It is important to recognize the direct and lasting impact this decision will have on the Asian American and Pacific Islander (AAPI) community including the South Asian community. While the plaintiff in the Harvard case sued on behalf of some Asian American students, the reality is that the majority of Asian Americans support affirmative action. In a 2023 Pew Research study, 60% of Indian adults polled believed affirmative action was a positive in our society; and that overall 53% of all Asian Americans polled believed the same.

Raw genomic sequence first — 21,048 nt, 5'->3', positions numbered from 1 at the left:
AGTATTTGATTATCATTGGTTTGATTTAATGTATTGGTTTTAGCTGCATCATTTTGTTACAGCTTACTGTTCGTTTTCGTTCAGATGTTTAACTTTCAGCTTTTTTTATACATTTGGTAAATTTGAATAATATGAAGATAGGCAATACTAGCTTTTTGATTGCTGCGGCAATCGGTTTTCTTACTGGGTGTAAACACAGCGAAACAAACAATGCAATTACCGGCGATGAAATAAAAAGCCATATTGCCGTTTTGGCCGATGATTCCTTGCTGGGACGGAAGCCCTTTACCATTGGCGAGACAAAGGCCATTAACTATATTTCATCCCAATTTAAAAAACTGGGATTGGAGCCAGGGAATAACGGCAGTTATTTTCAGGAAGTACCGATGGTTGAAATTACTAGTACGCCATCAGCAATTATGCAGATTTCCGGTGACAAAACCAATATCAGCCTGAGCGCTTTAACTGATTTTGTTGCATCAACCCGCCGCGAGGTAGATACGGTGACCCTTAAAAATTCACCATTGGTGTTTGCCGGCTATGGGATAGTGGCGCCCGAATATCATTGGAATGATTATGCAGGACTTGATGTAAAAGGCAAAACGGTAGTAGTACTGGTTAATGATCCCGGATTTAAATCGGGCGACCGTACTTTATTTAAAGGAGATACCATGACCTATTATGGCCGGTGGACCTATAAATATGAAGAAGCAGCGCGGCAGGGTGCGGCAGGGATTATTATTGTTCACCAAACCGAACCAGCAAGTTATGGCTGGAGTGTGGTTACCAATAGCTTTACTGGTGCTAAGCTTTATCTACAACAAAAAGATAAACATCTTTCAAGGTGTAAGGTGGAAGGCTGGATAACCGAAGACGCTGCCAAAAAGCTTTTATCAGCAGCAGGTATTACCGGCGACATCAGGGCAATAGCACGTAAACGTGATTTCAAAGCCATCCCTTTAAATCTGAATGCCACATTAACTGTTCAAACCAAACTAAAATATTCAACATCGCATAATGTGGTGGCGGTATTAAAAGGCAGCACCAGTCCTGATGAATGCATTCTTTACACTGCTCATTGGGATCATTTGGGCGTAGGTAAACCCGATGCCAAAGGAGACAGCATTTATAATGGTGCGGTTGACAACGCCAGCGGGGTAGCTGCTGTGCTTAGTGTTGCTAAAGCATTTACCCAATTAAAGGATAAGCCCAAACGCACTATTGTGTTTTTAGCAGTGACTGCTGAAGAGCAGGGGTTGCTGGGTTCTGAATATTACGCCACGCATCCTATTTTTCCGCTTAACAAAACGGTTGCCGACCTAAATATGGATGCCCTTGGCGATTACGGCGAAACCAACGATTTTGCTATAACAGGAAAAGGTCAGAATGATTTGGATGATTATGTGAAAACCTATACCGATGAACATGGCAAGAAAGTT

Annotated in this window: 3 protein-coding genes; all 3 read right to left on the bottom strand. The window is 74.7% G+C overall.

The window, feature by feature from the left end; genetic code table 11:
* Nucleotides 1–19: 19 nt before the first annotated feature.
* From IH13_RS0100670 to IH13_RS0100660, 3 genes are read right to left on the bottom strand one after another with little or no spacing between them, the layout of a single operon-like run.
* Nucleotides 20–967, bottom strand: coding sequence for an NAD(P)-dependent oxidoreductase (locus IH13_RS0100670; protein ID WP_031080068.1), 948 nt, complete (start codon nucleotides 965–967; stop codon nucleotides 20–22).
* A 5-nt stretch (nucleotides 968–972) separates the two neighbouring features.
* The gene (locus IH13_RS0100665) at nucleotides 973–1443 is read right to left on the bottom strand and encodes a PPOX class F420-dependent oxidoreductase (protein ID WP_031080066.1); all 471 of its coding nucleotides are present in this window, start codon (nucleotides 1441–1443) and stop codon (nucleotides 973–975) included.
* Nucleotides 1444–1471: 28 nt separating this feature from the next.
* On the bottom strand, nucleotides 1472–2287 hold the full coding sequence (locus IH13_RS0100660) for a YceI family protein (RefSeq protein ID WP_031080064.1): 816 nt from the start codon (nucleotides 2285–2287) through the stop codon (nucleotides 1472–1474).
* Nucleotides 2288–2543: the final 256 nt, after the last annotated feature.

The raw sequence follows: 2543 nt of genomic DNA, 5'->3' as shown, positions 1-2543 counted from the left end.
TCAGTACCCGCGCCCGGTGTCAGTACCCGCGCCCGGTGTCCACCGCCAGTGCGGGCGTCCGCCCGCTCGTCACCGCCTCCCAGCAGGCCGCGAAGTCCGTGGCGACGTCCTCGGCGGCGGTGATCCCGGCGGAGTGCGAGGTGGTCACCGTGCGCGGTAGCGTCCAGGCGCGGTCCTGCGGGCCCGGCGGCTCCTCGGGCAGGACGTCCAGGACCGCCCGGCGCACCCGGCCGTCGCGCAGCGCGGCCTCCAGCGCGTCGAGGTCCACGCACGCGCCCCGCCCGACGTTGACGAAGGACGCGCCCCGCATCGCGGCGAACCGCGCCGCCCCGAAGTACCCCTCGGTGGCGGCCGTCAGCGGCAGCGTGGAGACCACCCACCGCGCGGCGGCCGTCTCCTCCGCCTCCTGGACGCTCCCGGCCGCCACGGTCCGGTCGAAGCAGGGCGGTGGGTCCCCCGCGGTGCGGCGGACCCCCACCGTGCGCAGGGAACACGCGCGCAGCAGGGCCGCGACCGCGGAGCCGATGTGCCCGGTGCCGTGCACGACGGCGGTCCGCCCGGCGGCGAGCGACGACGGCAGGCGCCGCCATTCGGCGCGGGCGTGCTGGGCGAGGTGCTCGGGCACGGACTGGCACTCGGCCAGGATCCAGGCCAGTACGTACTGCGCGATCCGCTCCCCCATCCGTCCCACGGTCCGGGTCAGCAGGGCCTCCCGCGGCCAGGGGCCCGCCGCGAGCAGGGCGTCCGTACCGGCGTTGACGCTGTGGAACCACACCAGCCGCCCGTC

Moreover, grouping all “Asian Americans” together as if the community is a monolith is a fallacy and does a disservice to our society and further creates unnecessary divides. Twenty-four million Americans fall within the category “Asian American”, with 50 ethnic subgroups, who speak 300 languages. Asian Americans come diverse socioeconomic backgrounds and educational realities. As such, it would be impossible to generalize a “typical” Asian American experience into a singular experience. In breaking down the model minority myth traditionally attached to Asian Americans, which paints all Asian Americans as high achievers academically, it is abundantly clear that there are huge educational needs and barriers within the communities, including for a number of South Asian communities. In fact, a Pew Research study found in 2018 that income inequality amongst Asian Americans was greater than any other racial group. Individualized race-conscious admission policies, like the ones found at Harvard and UNC, mitigate the fallacy of consolidating all Asian Americans into one category of “Asians”.